State Seal


Office of the Governor

John M. Bennett
Secretary of Finance

P.O. Box 1475
Richmond, Virginia 23218

June 11, 2004


TO: The Honorable Mark R. Warner

THROUGH: The Honorable William H. Leighty

FROM: John M. Bennett

SUBJECT: May Revenue Data

May is a significant revenue collections month, with estimated and final payments for individual income taxes due May 1.

Total general fund revenue collections for the month increased 7.3 percent above May of 2003. Strong collections in sales and use taxes, a few large estate tax payments, fewer income tax refunds, and some increase in withholding collections accounted for most of the growth. May had one less deposit day than May of 2003.

Year-to-date revenue growth of 9.3 percent is well ahead of the annual forecast of 6.7 percent.

National Economic Indicators

Current economic indicators suggest the pace of the economic expansion is strengthening.

- First quarter real GDP growth was revised upward from 4.2 percent to 4.4 percent.

- The national labor market continued to improve in May. Payroll employment grew by 248,000 jobs in May, and employment gains in the two previous months were revised upward. Over the last three months, employment has increased 947,000 -- a level not seen since the March to May period of 2000. The unemployment rate remained unchanged at 5.6 percent.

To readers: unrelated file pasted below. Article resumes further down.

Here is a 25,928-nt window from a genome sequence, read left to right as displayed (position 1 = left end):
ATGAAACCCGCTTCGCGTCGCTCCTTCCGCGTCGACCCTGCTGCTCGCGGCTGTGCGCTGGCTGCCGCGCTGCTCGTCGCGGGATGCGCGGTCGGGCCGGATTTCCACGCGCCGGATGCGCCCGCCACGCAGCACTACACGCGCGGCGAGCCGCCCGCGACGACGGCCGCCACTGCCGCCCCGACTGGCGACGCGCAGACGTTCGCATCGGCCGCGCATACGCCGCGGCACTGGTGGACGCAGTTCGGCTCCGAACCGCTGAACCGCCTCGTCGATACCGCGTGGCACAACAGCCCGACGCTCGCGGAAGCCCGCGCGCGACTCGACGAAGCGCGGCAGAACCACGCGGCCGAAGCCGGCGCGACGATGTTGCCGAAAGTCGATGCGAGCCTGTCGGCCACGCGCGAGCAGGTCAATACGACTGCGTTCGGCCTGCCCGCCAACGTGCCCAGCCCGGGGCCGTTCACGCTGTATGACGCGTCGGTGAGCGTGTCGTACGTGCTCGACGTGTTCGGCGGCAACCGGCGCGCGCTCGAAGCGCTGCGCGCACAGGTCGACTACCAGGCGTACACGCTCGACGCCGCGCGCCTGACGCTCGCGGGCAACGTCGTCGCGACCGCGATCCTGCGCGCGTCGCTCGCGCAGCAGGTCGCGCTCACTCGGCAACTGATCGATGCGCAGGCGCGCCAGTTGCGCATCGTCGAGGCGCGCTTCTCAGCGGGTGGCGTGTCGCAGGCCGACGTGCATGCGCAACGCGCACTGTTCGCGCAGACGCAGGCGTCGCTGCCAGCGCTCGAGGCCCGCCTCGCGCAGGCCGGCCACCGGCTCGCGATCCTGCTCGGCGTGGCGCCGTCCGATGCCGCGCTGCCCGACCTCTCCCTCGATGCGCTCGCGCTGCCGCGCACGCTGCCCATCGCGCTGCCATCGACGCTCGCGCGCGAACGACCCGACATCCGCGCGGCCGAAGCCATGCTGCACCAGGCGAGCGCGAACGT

- Initial claims for unemployment fell to 339,000 in the last week of May. The four-week average fell to 341,000 - a level consistent with an expanding job market.

- The manufacturing sector continues to expand. The Institute of Supply Management index rose to 62.8 in May, the seventh consecutive month above 60. In addition, manufacturers have added jobs for the last four months.

- The Conference Board's index of consumer confidence rose a slight 0.2 points to 93.2 in May. A small increase in the expectations component offset a slight decline in the present situation index.

- Inflation remains contained. The Consumer Price Index rose 0.2 percent in April, with rising energy prices contributing to the increase. Core inflation rose 0.3 percent for the month, bringing the annual rate of core inflation to 1.8 percent.

Virginia Economy

In Virginia, April payroll employment grew by 2.6 percent above April of 2003. Northern Virginia payrolls grew by 4.1 percent, while Hampton Roads employment increased 1.7 percent. Job losses abated in Richmond and Western Virginia, with flat growth in Richmond and 0.3 percent growth in the western MSAs. Growth in the balance of the state was also positive.

Through April, statewide payroll employment in FY 2004 has now grown 1.2 percent - the growth level projected in the economic forecast presented last November.